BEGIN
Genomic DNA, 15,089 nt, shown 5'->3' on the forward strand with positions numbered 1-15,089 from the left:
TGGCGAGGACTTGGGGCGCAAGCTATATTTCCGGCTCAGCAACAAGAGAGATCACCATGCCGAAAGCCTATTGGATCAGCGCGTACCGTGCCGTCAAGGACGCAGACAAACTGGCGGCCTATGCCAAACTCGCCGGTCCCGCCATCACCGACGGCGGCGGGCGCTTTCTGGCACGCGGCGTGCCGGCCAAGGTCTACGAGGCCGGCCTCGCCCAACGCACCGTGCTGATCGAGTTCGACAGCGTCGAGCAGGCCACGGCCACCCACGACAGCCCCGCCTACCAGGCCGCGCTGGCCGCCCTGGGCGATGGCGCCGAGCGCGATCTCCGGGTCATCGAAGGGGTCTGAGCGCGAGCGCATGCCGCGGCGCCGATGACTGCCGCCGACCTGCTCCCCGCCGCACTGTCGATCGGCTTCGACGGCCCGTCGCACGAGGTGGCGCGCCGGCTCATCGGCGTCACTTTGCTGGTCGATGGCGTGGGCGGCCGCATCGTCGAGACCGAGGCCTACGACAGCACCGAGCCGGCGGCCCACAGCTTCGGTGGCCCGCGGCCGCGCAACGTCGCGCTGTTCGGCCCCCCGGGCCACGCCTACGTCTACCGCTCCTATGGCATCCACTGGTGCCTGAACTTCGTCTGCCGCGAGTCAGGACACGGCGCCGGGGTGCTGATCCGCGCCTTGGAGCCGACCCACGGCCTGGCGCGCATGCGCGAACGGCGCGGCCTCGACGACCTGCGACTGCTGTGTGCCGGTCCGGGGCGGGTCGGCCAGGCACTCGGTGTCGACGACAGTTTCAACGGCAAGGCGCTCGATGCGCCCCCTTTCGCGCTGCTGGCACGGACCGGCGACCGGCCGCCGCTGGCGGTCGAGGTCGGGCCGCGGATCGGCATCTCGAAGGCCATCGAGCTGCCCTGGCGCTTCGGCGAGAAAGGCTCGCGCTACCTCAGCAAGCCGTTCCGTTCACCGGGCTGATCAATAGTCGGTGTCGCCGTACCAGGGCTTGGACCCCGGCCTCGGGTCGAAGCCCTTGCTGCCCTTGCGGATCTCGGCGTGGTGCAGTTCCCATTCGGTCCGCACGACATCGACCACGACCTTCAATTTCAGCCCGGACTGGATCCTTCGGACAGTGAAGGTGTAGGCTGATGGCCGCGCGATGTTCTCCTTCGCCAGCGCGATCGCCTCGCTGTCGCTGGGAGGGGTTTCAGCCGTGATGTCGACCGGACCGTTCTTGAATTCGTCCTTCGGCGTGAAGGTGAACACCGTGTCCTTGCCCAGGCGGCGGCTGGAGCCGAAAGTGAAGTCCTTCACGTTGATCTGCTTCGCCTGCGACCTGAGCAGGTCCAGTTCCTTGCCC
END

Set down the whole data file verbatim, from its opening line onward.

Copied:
Genomic DNA, 15,089 nt, shown 5'->3' on the forward strand with positions numbered 1-15,089 from the left:
TGGCGAGGACTTGGGGCGCAAGCTATATTTCCGGCTCAGCAACAAGAGAGATCACCATGCCGAAAGCCTATTGGATCAGCGCGTACCGTGCCGTCAAGGACGCAGACAAACTGGCGGCCTATGCCAAACTCGCCGGTCCCGCCATCACCGACGGCGGCGGGCGCTTTCTGGCACGCGGCGTGCCGGCCAAGGTCTACGAGGCCGGCCTCGCCCAACGCACCGTGCTGATCGAGTTCGACAGCGTCGAGCAGGCCACGGCCACCCACGACAGCCCCGCCTACCAGGCCGCGCTGGCCGCCCTGGGCGATGGCGCCGAGCGCGATCTCCGGGTCATCGAAGGGGTCTGAGCGCGAGCGCATGCCGCGGCGCCGATGACTGCCGCCGACCTGCTCCCCGCCGCACTGTCGATCGGCTTCGACGGCCCGTCGCACGAGGTGGCGCGCCGGCTCATCGGCGTCACTTTGCTGGTCGATGGCGTGGGCGGCCGCATCGTCGAGACCGAGGCCTACGACAGCACCGAGCCGGCGGCCCACAGCTTCGGTGGCCCGCGGCCGCGCAACGTCGCGCTGTTCGGCCCCCCGGGCCACGCCTACGTCTACCGCTCCTATGGCATCCACTGGTGCCTGAACTTCGTCTGCCGCGAGTCAGGACACGGCGCCGGGGTGCTGATCCGCGCCTTGGAGCCGACCCACGGCCTGGCGCGCATGCGCGAACGGCGCGGCCTCGACGACCTGCGACTGCTGTGTGCCGGTCCGGGGCGGGTCGGCCAGGCACTCGGTGTCGACGACAGTTTCAACGGCAAGGCGCTCGATGCGCCCCCTTTCGCGCTGCTGGCACGGACCGGCGACCGGCCGCCGCTGGCGGTCGAGGTCGGGCCGCGGATCGGCATCTCGAAGGCCATCGAGCTGCCCTGGCGCTTCGGCGAGAAAGGCTCGCGCTACCTCAGCAAGCCGTTCCGTTCACCGGGCTGATCAATAGTCGGTGTCGCCGTACCAGGGCTTGGACCCCGGCCTCGGGTCGAAGCCCTTGCTGCCCTTGCGGATCTCGGCGTGGTGCAGTTCCCATTCGGTCCGCACGACATCGACCACGACCTTCAATTTCAGCCCGGACTGGATCCTTCGGACAGTGAAGGTGTAGGCTGATGGCCGCGCGATGTTCTCCTTCGCCAGCGCGATCGCCTCGCTGTCGCTGGGAGGGGTTTCAGCCGTGATGTCGACCGGACCGTTCTTGAATTCGTCCTTCGGCGTGAAGGTGAACACCGTGTCCTTGCCCAGGCGGCGGCTGGAGCCGAAAGTGAAGTCCTTCACGTTGATCTGCTTCGCCTGCGACCTGAGCAGGTCCAGTTCCTTGCCC